Note to self: Self, if you ever want to keep something quiet, and you see an email–hell, any kind of communication–from Ian Murphy, delete it unread. Unplug the phone. Smother the pigeon. Whatever.

I’m just going to point you to the interview and let you read for yourself how Murphy got Michael Shermer to comment on the current situation (and, oh, you should read it), but here’s the relevant quote:

I haven’t been charged with anything. An anonymous woman told another anonymous woman to tell PZ Myers that I raped her at some unspecified time in the past at some unspecified conference which was alleged reported to unspecified persons who allegedly covered up whatever it is I allegedly did. You print that and you are party to defamation along with Myers. My attorneys are keeping track of everything that could amount to damages to my reputation, and in the court of public opinion it doesn’t matter if the claim is completely made up, people will just believe it. That’s why we have laws against libel and defamation and why no good editor at Salon or anywhere else you would submit such a story would ever run it because they would then open themselves up to libel. In any case, any publication of any substance would have it vetted by an attorney first, who would remind them and you of the ethics of journalism and the law against defamation.

Well, no. A woman PZ has met and finds trustworthy asked Carrie Poppy for a reintroduction by email to PZ. Carrie did that and bowed out. Then this woman, whose identity is being shielded by PZ (from someone who, as we can see, doesn’t have the strongest dedication to getting the details right) told PZ her story of being raped by Michael Shermer. PZ published the story as is. You can read it in her own words.

So that’s Shermer’s take on things. I just have to wonder, does it really matter to Shermer that the conference isn’t specified? How many different places does he think stories like this could have come from?

Updated to add a second bit of musing: How hard is it, really, to say “I’ve never done any such thing and I resent the living hell out of the accusation”?

Thoughts on a Conference

Yesterday was Minnesota Atheists’ regional conference, the first conference our group has run on its own. (Though American Atheists provided some sponsorship for this conference, they did not get involved in the planning as they did last year.) Friday night was the Mr. Paul Aints game. Although I can’t yet say how they did financially, because we worked hard to keep prices down, I hereby declare both big successes as events.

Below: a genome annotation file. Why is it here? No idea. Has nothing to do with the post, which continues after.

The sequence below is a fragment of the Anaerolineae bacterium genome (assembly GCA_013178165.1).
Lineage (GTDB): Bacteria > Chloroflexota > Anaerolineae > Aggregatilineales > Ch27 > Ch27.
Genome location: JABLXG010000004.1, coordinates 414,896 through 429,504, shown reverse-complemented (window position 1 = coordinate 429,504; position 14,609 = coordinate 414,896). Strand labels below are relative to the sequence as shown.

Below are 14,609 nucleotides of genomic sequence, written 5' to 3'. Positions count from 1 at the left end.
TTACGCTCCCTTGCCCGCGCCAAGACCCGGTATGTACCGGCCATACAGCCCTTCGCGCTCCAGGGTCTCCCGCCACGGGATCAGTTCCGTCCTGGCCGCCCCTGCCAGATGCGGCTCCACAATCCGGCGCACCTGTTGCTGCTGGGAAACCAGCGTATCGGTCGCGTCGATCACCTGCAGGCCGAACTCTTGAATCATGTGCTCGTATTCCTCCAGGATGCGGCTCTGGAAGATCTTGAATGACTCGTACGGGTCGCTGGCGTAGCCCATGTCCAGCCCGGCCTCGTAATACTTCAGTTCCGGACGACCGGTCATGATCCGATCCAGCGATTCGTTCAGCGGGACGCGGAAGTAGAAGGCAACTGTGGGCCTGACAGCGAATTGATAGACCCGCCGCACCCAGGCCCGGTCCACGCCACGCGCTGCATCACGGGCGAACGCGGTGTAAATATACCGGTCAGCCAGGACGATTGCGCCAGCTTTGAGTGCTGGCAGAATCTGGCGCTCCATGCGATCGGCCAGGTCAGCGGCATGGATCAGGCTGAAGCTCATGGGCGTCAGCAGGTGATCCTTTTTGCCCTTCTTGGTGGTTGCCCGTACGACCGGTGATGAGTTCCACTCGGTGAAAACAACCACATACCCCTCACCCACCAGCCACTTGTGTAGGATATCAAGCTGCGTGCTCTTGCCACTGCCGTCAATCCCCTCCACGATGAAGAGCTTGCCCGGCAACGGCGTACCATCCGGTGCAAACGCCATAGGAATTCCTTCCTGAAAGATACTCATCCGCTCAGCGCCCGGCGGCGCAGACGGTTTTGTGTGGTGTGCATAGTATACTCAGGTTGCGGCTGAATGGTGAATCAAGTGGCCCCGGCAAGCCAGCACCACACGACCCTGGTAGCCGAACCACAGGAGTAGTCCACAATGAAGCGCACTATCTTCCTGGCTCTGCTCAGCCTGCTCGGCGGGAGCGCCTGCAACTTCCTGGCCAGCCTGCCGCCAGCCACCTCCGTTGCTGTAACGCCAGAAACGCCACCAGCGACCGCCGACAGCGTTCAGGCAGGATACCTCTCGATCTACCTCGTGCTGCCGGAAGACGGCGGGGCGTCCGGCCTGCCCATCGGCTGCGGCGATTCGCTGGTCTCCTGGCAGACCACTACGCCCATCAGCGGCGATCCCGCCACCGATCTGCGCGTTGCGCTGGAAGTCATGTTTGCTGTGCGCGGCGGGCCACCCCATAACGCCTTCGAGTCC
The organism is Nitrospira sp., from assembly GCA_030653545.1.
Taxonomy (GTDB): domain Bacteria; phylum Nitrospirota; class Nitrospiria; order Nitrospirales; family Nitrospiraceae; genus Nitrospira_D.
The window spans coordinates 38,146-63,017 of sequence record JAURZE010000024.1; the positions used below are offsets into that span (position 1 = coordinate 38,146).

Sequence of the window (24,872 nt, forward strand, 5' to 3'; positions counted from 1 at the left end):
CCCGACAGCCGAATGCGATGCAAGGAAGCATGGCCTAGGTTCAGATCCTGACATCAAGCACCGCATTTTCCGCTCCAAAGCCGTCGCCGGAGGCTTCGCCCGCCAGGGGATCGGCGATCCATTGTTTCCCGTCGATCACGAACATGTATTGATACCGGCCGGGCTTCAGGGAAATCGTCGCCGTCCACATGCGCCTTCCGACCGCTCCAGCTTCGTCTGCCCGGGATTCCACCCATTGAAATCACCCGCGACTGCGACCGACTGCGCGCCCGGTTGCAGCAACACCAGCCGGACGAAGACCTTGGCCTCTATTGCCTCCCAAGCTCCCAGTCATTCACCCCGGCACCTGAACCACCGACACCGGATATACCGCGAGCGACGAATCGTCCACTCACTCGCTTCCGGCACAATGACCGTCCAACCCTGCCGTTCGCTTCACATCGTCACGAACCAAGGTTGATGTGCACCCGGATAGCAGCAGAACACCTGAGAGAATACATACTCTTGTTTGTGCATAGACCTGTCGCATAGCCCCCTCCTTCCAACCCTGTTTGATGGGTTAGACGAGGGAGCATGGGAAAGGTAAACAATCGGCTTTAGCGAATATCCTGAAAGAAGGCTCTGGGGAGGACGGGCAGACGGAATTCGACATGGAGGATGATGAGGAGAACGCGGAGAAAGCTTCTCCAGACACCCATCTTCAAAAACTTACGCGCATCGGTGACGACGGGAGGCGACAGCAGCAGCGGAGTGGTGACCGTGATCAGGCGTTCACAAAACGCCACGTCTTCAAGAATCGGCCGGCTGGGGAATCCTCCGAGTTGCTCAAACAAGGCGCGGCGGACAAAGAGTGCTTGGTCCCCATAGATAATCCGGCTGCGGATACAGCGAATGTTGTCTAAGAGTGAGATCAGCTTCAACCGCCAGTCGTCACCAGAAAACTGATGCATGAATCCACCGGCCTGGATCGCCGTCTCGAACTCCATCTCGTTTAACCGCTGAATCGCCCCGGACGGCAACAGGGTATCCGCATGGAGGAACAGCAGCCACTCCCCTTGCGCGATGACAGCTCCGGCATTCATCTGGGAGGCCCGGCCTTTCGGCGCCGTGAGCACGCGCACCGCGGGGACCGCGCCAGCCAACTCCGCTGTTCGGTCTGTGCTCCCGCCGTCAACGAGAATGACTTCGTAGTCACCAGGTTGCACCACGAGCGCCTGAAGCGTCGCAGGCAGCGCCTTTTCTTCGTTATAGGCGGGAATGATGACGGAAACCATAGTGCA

Some thoughts from the two days: [Read more…]

If You Won’t Shut Up… (Update)

Update: The terms of service portion of this post has been updated below.

I mean, when it’s one person speaking out about being harassed and assaulted and receiving no satisfaction for reporting it, that you can ignore. It will blow over soon, right? But man, what a day–for you.

When another person comes out and reveals serious problems at the top of an organization asked to deal with the assault? Maybe you chatter a bit more about unrelated things. I mean, really, how long can this last? AND WHY WON’T PEOPLE IGNORE THIS LIKE THEY USED TO?

But when this stuff keeps coming out, when people keep telling us they’ve been ignored when they tried to report abuse? Well, then there’s only one thing to do: attack. Yep. Ad hominem for the…win? [Read more…]

Gender Equality in the Secular Movement

More video out from Women in Secularism 2! This one even includes me. I don’t remember very much of what I said. Shortly before the panel started, I’d been lying down in a quiet room hoping the migraine meds would kick in. What I do remember is that this is the panel that had Richard Dawkins subtweeting about the meaning of the word “cranky”. So there’s that.

If that’s not enough of a tease for you, this panel was also moderated by Greta Christina and featured Ophelia Benson, Elizabeth Cornwell, and Debbie Goddard.